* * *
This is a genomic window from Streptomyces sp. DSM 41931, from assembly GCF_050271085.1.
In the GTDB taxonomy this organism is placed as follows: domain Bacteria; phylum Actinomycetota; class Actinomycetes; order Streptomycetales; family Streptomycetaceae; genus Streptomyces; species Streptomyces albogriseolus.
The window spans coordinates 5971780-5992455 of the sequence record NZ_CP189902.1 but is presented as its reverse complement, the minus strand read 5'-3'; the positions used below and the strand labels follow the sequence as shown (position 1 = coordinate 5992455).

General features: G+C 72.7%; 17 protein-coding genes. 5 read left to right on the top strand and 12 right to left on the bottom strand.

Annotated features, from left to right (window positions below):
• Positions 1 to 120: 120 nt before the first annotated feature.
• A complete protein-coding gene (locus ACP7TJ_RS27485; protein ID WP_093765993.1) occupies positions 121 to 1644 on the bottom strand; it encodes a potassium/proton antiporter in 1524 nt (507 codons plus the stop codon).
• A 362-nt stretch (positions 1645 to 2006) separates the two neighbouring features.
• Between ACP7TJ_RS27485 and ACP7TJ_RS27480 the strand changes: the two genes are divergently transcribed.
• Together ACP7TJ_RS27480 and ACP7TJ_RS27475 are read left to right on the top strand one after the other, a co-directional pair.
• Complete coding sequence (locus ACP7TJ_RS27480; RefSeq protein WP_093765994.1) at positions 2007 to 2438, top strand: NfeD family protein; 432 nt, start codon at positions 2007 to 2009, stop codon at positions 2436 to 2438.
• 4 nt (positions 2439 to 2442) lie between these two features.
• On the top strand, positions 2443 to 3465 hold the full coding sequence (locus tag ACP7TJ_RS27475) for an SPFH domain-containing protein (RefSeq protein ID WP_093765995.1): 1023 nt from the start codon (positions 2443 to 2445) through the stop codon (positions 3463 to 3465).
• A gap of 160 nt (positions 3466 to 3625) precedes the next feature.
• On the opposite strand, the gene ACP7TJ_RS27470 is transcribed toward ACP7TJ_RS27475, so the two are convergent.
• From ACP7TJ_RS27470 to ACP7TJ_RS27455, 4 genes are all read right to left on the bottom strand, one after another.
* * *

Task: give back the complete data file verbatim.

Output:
This is a genomic window from Streptomyces sp. DSM 41931, from assembly GCF_050271085.1.
In the GTDB taxonomy this organism is placed as follows: domain Bacteria; phylum Actinomycetota; class Actinomycetes; order Streptomycetales; family Streptomycetaceae; genus Streptomyces; species Streptomyces albogriseolus.
The window spans coordinates 5971780-5992455 of the sequence record NZ_CP189902.1 but is presented as its reverse complement, the minus strand read 5'-3'; the positions used below and the strand labels follow the sequence as shown (position 1 = coordinate 5992455).

General features: G+C 72.7%; 17 protein-coding genes. 5 read left to right on the top strand and 12 right to left on the bottom strand.

Annotated features, from left to right (window positions below):
• Positions 1 to 120: 120 nt before the first annotated feature.
• A complete protein-coding gene (locus ACP7TJ_RS27485; protein ID WP_093765993.1) occupies positions 121 to 1644 on the bottom strand; it encodes a potassium/proton antiporter in 1524 nt (507 codons plus the stop codon).
• A 362-nt stretch (positions 1645 to 2006) separates the two neighbouring features.
• Between ACP7TJ_RS27485 and ACP7TJ_RS27480 the strand changes: the two genes are divergently transcribed.
• Together ACP7TJ_RS27480 and ACP7TJ_RS27475 are read left to right on the top strand one after the other, a co-directional pair.
• Complete coding sequence (locus ACP7TJ_RS27480; RefSeq protein WP_093765994.1) at positions 2007 to 2438, top strand: NfeD family protein; 432 nt, start codon at positions 2007 to 2009, stop codon at positions 2436 to 2438.
• 4 nt (positions 2439 to 2442) lie between these two features.
• On the top strand, positions 2443 to 3465 hold the full coding sequence (locus tag ACP7TJ_RS27475) for an SPFH domain-containing protein (RefSeq protein ID WP_093765995.1): 1023 nt from the start codon (positions 2443 to 2445) through the stop codon (positions 3463 to 3465).
• A gap of 160 nt (positions 3466 to 3625) precedes the next feature.
• On the opposite strand, the gene ACP7TJ_RS27470 is transcribed toward ACP7TJ_RS27475, so the two are convergent.
• From ACP7TJ_RS27470 to ACP7TJ_RS27455, 4 genes are all read right to left on the bottom strand, one after another.